Over the past couple of months, I started to think, “What did I do with my life before social media?” This class made me realize that I read more, listened to music, talked on the phone, I was more creative with my writing and so many other things. I realized that life was escaping me in a way that I didn’t expect. Am I addicted to social media? Yes but we all are. We can’t go long without it. This includes YouTube and Netflix; Not just Facebook and Instagram. At 24 years old, I have decided to delete my personal social media accounts. I am head of social media for other things so I will be keeping those accounts for business use only, but something needs to be done. Little by little I have been deactivating my accounts. Just not deleting the apps. So far, I no longer have my personal Twitter account or my Snapchat. Next will be Instagram and lastly, Facebook. I want to start carrying books with me again instead of scrolling on my phone or maybe some colored pencils and a sketchbook.

Now, this isn’t to guilt trip anyone or to look down upon people who do use social media. I am sharing a personal revelation that social media is kinda sorta, but really literally, consuming my life. Having the pressures of not posting someone on social media for their birthday even though you called them already. Why someone would leave a comment on someone else’s photo and not mine. Working out and eating right but I still don’t look like girl number 3,445 that I saw on my newsfeed instead of being happy with my own results. Seeing something on social media you wish you didn’t see. Finding out information you should’ve found out from that person instead of them posting it for everyone to see. The list goes on. I receive almost 150 notifications a day. I pick up my phone nearly 80 times a day. That time and mental use could be put towards so much other stuff. Like I said, business use, I don’t think there’s anything wrong with it. But for me, I realized I have a habit that I did not use to have, and I want to change it. I communicate with my family and friends a lot through social media, which is the beautiful part. However, I say all of that to say that this class has opened my eyes to realize that there is more than the online life.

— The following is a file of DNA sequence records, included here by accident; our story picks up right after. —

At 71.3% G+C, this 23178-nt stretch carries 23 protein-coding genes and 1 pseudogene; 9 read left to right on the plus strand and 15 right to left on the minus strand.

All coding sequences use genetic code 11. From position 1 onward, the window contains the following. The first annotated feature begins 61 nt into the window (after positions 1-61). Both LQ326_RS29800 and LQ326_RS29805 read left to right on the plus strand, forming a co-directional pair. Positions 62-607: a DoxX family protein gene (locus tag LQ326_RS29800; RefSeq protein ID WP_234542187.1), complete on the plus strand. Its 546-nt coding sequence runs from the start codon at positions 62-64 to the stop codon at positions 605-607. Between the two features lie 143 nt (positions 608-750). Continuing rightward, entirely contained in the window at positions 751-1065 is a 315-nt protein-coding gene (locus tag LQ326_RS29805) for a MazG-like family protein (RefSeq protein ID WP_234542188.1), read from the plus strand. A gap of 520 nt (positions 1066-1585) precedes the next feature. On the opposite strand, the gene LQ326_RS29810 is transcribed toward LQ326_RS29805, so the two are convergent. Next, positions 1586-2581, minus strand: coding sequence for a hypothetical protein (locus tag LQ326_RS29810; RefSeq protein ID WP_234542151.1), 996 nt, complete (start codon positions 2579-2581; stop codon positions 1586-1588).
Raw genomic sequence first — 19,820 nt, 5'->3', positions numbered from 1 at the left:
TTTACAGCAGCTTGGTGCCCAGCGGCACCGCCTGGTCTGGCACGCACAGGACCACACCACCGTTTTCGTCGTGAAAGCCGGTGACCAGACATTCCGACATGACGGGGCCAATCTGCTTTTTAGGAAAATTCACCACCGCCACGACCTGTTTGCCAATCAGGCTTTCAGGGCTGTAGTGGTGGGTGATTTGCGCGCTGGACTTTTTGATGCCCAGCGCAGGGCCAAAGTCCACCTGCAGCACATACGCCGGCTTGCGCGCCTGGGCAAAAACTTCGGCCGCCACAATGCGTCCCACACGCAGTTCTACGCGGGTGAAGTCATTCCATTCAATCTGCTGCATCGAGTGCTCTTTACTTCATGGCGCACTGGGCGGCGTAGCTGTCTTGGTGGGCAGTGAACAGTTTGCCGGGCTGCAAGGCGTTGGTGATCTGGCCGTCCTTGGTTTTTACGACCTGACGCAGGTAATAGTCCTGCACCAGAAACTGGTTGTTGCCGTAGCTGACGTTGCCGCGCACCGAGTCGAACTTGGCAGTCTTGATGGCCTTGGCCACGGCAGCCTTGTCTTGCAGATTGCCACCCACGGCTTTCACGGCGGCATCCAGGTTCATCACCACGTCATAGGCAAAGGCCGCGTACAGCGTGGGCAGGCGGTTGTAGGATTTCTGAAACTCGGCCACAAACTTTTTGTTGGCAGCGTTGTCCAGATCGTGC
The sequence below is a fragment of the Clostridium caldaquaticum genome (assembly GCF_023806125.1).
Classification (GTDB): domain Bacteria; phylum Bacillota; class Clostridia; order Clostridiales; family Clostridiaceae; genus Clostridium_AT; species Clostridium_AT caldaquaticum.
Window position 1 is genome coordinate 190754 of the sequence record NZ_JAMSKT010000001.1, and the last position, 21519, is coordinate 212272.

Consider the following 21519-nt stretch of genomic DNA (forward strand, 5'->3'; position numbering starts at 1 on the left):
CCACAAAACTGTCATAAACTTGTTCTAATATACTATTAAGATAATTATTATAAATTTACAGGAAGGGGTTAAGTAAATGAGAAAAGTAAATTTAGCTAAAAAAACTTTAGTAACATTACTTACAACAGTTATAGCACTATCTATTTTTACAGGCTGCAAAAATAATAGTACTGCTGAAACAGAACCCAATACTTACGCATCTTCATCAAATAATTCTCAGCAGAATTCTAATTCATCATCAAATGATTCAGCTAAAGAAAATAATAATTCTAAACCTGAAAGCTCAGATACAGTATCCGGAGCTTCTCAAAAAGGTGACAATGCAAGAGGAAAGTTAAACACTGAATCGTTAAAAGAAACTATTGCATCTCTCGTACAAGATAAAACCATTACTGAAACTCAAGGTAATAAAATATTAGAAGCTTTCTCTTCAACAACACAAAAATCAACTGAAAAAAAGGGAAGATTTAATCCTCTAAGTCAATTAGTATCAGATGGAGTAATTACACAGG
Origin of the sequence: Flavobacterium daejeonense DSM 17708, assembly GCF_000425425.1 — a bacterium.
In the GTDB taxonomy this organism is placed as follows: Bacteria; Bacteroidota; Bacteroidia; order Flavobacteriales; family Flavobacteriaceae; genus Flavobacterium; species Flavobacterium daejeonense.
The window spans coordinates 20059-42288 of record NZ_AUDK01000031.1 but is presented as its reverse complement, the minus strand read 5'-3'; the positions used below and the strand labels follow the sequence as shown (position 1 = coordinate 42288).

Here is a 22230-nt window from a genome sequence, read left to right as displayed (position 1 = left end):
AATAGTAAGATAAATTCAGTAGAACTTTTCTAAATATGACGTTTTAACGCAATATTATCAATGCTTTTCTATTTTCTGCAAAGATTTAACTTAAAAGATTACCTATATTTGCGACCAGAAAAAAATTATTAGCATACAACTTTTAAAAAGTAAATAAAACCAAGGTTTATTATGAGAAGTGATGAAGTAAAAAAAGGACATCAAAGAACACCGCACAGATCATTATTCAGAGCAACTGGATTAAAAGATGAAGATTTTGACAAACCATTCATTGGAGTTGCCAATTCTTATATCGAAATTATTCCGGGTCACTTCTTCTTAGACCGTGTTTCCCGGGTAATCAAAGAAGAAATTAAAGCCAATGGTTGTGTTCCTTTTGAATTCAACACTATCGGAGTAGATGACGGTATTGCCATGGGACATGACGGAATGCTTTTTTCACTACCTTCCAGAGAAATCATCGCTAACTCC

Telling my story here for my self-assessment narrative shows that this class can truly teach you and show you things about the 2019 Internet. There is “good” and “bad” on the internet, but if anything, I loved that this class gives the logical and explainable parts to the unknown online life. I have already been sharing with my family the things I’ve learned. Jumping to my Fieldguide topic, I was not expecting this class to allow me to produce something of an article about something that I’m passionate about. I didn’t know that something like Blackfishing would be considered to be part of this course because it wasn’t anything “academic” per se. It was definitely a critical issue. But I didn’t think I was going to have the opportunity to discuss it at such great length and depth.